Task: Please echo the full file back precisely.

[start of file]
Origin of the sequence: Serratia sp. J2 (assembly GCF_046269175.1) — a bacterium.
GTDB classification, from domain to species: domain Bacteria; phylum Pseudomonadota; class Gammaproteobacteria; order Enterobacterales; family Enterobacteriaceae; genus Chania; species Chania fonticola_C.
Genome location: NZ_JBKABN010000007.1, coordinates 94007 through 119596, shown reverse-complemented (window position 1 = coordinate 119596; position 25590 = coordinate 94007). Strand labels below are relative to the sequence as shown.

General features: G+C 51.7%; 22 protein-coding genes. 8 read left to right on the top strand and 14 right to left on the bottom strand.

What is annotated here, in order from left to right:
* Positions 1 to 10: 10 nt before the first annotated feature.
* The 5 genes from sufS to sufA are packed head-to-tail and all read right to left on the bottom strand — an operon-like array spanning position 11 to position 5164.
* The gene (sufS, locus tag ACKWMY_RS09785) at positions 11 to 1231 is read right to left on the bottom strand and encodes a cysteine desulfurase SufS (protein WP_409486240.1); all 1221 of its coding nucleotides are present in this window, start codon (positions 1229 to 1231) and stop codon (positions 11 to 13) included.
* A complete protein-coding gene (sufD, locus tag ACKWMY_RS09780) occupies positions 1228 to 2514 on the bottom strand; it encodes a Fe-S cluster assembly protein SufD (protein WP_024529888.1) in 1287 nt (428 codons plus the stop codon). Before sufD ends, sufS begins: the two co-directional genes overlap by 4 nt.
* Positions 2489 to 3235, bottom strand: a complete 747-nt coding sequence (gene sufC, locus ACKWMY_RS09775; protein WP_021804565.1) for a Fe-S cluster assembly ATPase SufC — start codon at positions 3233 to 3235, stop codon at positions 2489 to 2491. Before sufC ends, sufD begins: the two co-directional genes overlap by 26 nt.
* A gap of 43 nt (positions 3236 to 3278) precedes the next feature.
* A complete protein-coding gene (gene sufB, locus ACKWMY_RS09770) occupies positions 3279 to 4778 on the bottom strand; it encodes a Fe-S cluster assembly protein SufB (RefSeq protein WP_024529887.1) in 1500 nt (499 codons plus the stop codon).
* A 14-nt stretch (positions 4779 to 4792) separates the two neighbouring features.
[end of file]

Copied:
Origin of the sequence: Serratia sp. J2 (assembly GCF_046269175.1) — a bacterium.
GTDB classification, from domain to species: domain Bacteria; phylum Pseudomonadota; class Gammaproteobacteria; order Enterobacterales; family Enterobacteriaceae; genus Chania; species Chania fonticola_C.
Genome location: NZ_JBKABN010000007.1, coordinates 94007 through 119596, shown reverse-complemented (window position 1 = coordinate 119596; position 25590 = coordinate 94007). Strand labels below are relative to the sequence as shown.

General features: G+C 51.7%; 22 protein-coding genes. 8 read left to right on the top strand and 14 right to left on the bottom strand.

What is annotated here, in order from left to right:
* Positions 1 to 10: 10 nt before the first annotated feature.
* The 5 genes from sufS to sufA are packed head-to-tail and all read right to left on the bottom strand — an operon-like array spanning position 11 to position 5164.
* The gene (sufS, locus tag ACKWMY_RS09785) at positions 11 to 1231 is read right to left on the bottom strand and encodes a cysteine desulfurase SufS (protein WP_409486240.1); all 1221 of its coding nucleotides are present in this window, start codon (positions 1229 to 1231) and stop codon (positions 11 to 13) included.
* A complete protein-coding gene (sufD, locus tag ACKWMY_RS09780) occupies positions 1228 to 2514 on the bottom strand; it encodes a Fe-S cluster assembly protein SufD (protein WP_024529888.1) in 1287 nt (428 codons plus the stop codon). Before sufD ends, sufS begins: the two co-directional genes overlap by 4 nt.
* Positions 2489 to 3235, bottom strand: a complete 747-nt coding sequence (gene sufC, locus ACKWMY_RS09775; protein WP_021804565.1) for a Fe-S cluster assembly ATPase SufC — start codon at positions 3233 to 3235, stop codon at positions 2489 to 2491. Before sufC ends, sufD begins: the two co-directional genes overlap by 26 nt.
* A gap of 43 nt (positions 3236 to 3278) precedes the next feature.
* A complete protein-coding gene (gene sufB, locus ACKWMY_RS09770) occupies positions 3279 to 4778 on the bottom strand; it encodes a Fe-S cluster assembly protein SufB (RefSeq protein WP_024529887.1) in 1500 nt (499 codons plus the stop codon).
* A 14-nt stretch (positions 4779 to 4792) separates the two neighbouring features.